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article image'Paradise Lost?' One island you should not visit

By Karen Graham     Jul 21, 2015 in Travel
It's nice to know that in our modern world today, there are a few isolated spots left that could be called paradise. Lost to modern civilization, these few remaining places have managed to remain untouched. One such place is North Sentinel Island.
About the size of Manhattan, North Sentinel Island is one of the Andaman Islands in the Bay of Bengal. Other than a sliver of beach surrounding the island itself, it is heavily forested. Surrounded by coral reefs, it has no natural harbors. The island would seem to be uninhabitable simply because of its protective barrier of coral.
The undisturbed appearance of the island’s forest might suggest it is uninhabited  but in fact  No...
The undisturbed appearance of the island’s forest might suggest it is uninhabited, but in fact, North Sentinel Island is home to one of the few remaining primitive tribes on Earth—hunter-gatherer tribes which have had little or no contact with modern civilization.
NASA Earth Observatory image created by Jesse Allen
The island has been home to an indigenous tribe of stone-age people called the Sentinelese for the last 60,000 years. Today, it is estimated their numbers range from 240 to 400 people, but no one knows for sure because the Sentinelese are very hostile to outsiders trying to set foot on the island, and will kill anyone who tries.
To be sure, in 1967, the Indian government sent exploratory parties to the island every few years with the purpose of establishing friendly relations. The members of the exploratory party would almost always try to coax the Sentinelese out of the forest by leaving coconuts, machetes, candy, and, once, a tethered pig onto the beach. The Sentinelese always responded to these "gifts" by shooting arrows, throwing stones, and shouting at the unwelcome visitors.
This went on for a number of years without any results, and in 1997, the government decided the inhabitants were to be left alone. Progress in making sure the inhabitants were not bothered by the outside world was made in 2005, when Uddipta Ray, the tribal welfare secretary for the government, announced India would ensure the indigenous peoples of the Andaman and Nicobar Islands would be protected.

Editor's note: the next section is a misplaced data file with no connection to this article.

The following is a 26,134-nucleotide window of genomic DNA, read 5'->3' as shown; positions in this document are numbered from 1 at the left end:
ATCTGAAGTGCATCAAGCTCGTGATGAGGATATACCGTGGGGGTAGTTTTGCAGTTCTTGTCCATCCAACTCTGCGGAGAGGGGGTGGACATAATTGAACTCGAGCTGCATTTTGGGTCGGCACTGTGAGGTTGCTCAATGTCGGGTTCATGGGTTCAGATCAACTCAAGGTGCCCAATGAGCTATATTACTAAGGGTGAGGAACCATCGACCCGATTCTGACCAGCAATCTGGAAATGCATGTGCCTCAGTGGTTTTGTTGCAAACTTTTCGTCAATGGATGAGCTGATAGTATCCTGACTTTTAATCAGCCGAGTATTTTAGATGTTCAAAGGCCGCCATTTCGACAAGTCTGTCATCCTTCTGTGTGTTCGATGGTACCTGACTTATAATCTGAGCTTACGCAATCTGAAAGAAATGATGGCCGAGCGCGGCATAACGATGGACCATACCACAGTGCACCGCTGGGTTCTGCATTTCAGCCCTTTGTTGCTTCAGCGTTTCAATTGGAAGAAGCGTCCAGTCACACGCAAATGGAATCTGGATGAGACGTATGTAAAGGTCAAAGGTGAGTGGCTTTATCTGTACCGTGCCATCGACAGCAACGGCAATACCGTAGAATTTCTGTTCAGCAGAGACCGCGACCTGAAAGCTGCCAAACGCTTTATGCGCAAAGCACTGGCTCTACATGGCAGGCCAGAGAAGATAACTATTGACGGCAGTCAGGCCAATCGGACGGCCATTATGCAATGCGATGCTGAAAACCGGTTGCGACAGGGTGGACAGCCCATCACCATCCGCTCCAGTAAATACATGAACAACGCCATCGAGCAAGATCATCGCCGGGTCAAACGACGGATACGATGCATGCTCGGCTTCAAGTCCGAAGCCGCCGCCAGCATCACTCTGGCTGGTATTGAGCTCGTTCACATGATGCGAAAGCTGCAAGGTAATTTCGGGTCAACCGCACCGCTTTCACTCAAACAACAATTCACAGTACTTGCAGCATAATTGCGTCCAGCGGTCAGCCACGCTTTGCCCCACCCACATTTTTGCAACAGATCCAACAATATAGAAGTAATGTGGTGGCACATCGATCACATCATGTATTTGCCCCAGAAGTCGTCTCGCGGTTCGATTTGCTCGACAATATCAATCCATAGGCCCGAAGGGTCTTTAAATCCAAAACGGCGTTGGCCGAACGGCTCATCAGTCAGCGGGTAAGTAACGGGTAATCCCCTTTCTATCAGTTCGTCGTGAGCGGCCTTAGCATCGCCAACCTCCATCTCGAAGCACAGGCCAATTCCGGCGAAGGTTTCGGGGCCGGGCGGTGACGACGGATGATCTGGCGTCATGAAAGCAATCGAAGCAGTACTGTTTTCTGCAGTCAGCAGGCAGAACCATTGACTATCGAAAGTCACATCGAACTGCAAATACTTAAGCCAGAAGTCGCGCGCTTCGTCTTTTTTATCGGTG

The Sentinelese really don t want people bothering them.
The Sentinelese really don't want people bothering them.
The Red Phoenix
"We will ensure their food security, the security of their habitats, we will encourage them to pursue their traditional lifestyle, there is no question of imposing any outside culture or beliefs on them," Mr Ray told the BBC. India also set up a three-mile exclusion zone around North Sentinel Island, prohibiting any intrusion by outsiders.
Saving a lost paradise from intrusion from the modern world
The Sentinelese people are what we consider "uncontacted tribes," and these tribes are a continuing source of fascination with people in the modern world. As a matter of fact, in 2006, BBC Four ran a documentary focusing on a controversial American tour operator who took big money from tourists wanting to make "first contact" with indigenous people in West Papua, New Guinea.
There are two indigenous tribes inhabiting the Andaman Islands off India. One, of course, is the Sentinelese. This tribe is probably the most isolated tribe in the world today. They are thought to be ancestors of the first human populations to emerge from Africa 60,000 years ago, and the fact that their language is so very different from other tribes in the Andaman Islands group says they have remained isolated for thousands of years.
A couple of the  great Andamanese  population  one of the 5 indigenous population of negritos from a...
A couple of the "great Andamanese" population, one of the 5 indigenous population of negritos from andaman islands (great Andamanese ; Jangil ; Jarawa ; Onge ; Sentinelese).
Edward Horace Man (1846-1929)
They are hunter-gatherers and show no signs of taking up agriculture. Remember the pig left by early exploratory groups? They killed the pig and buried it. They are not cannibalistic, either. When someone encroaches on their island, they are killed and then buried in shallow graves.
The Sentinelese also know how to make weapons using metal, scavenged from ships that have wrecked on their shores. The arrows and spears thrown at invaders, be it people or helicopters, are tipped with metal arrow and spearheads.
Civilized people might call the Sentinelese savages and murderers, but are they? When you think about it, their hostility to the outside world is perfectly normal and understandable. After all, the outside world has brought them nothing of value, except contempt and violence.
Even helicopter flyovers are met with hostility.
Even helicopter flyovers are met with hostility.
The Red Phoenix
In 1897, an elderly couple and four children were taken by force off the island and brought to the Andaman Islands' capitol, Port Blair. The colonial officer in charge of the kidnapping wrote: "Sickened rapidly, and the old man and his wife died, so the four children were sent back to their home with quantities of presents."
Nothing good has ever come from modern civilization's attempts to "westernize" or "civilize" native peoples. The only thing we have done is to bring them disease, and eventually, the downside of our modern culture, such as alcoholism, crime, and destitution. India has done more for the Sentinelese by leaving them alone than could ever be imagined.
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